My response to this problem is to rely on a constraint that brings in all the relevant historical facts of a flag into people’s sets of descriptions while adjusting for coherence in the sets of descriptions. Such historical facts are necessary conditions of the meaning of a flag that apply to everyone in a particular culture. When including all the relevant historical descriptions that apply to a flag and then making the set of descriptions coherent, the ignorant set of descriptions of the Nazi flag from the German politician becomes flooded with true information regarding racist Nazi history. Thus, it’s a racist flag that shouldn’t be used. The false beliefs in the Microsoft flag case will be corrected when bringing in the constraint such that the accurate descriptions show that this flag really isn’t a racist one.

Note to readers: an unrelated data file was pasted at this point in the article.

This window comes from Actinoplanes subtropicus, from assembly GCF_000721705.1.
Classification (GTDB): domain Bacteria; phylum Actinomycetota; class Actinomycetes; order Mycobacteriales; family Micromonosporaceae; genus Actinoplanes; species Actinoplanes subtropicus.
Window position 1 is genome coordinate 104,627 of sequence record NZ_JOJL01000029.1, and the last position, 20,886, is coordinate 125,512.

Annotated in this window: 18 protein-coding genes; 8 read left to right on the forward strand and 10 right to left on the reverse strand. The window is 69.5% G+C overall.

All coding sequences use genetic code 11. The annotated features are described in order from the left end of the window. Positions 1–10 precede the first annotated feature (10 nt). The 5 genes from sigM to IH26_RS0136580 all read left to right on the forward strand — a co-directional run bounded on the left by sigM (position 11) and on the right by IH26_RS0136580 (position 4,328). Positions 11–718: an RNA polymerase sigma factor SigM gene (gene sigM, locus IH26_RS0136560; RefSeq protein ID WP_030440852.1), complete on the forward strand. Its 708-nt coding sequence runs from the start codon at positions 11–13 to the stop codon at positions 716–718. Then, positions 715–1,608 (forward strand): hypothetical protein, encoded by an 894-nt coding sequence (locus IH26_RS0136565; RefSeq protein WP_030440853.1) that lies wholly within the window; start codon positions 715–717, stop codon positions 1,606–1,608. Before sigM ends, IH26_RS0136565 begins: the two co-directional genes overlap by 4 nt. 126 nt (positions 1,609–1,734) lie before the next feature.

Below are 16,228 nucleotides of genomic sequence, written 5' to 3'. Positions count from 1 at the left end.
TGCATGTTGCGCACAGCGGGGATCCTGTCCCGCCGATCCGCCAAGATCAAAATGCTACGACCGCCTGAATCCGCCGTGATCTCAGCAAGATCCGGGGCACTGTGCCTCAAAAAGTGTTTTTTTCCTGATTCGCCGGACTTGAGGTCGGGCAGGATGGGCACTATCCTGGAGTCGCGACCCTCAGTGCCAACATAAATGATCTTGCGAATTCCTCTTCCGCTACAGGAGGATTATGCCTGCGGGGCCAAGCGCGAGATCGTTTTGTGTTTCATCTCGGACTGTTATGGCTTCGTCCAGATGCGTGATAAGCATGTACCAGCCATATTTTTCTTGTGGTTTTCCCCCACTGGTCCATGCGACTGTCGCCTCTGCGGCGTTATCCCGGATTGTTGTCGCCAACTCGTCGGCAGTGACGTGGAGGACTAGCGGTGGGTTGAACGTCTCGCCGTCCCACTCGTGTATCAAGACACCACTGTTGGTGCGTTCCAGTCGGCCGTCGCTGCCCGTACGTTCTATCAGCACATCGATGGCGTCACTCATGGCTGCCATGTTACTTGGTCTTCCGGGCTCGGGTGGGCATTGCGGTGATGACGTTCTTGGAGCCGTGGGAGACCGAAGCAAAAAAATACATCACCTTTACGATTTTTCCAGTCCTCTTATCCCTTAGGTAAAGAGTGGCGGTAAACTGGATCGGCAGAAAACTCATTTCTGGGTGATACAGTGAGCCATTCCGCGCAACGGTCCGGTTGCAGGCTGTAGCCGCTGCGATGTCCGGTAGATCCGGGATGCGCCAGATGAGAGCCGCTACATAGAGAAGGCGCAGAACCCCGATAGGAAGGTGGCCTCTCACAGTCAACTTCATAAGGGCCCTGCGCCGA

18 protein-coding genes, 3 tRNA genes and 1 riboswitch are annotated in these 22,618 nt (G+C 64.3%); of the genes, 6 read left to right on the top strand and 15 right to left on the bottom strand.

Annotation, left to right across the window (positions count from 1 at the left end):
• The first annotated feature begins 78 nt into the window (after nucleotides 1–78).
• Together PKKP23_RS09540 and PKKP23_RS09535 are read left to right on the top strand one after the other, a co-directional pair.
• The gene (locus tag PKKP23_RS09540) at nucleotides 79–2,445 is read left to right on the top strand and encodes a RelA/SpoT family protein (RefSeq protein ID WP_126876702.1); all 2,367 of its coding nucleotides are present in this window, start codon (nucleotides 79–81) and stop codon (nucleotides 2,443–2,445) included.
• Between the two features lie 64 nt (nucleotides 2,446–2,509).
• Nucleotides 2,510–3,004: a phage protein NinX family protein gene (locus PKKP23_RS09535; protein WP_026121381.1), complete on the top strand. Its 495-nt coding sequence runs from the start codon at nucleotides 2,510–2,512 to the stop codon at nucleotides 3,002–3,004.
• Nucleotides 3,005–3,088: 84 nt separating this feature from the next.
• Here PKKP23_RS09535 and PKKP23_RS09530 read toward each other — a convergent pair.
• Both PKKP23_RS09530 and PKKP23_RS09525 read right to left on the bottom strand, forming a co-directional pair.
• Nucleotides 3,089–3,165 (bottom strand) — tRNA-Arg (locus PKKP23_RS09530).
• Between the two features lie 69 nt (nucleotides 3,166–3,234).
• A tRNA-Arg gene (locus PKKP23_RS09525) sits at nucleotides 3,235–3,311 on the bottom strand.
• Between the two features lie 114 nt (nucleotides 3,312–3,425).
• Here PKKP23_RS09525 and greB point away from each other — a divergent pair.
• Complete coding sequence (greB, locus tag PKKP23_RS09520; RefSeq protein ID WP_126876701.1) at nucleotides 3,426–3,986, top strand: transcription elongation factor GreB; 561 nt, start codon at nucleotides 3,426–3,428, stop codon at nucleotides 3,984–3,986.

Given my justification of my theory, let’s apply it to the Confederate flag. We need to take into account all of the relevant and true historical facts of how slavery was a major impetus in the cause of the Civil War and the formation of the Confederacy which led to the flag’s creation. There is consensus among professors of Civil War history that one of the main causes of the Civil War was slavery (Martinez 2017). Such descriptions that need to be included lead to the conclusion that the Confederate flag is a racist symbol despite possible ignorance and error in the minds of some people regarding such descriptions. They’re necessary components to the meaning of the flag that apply to everyone in the U.S. Therefore, it’s a racist symbol given its historical descriptions, and it morally shouldn’t be promoted.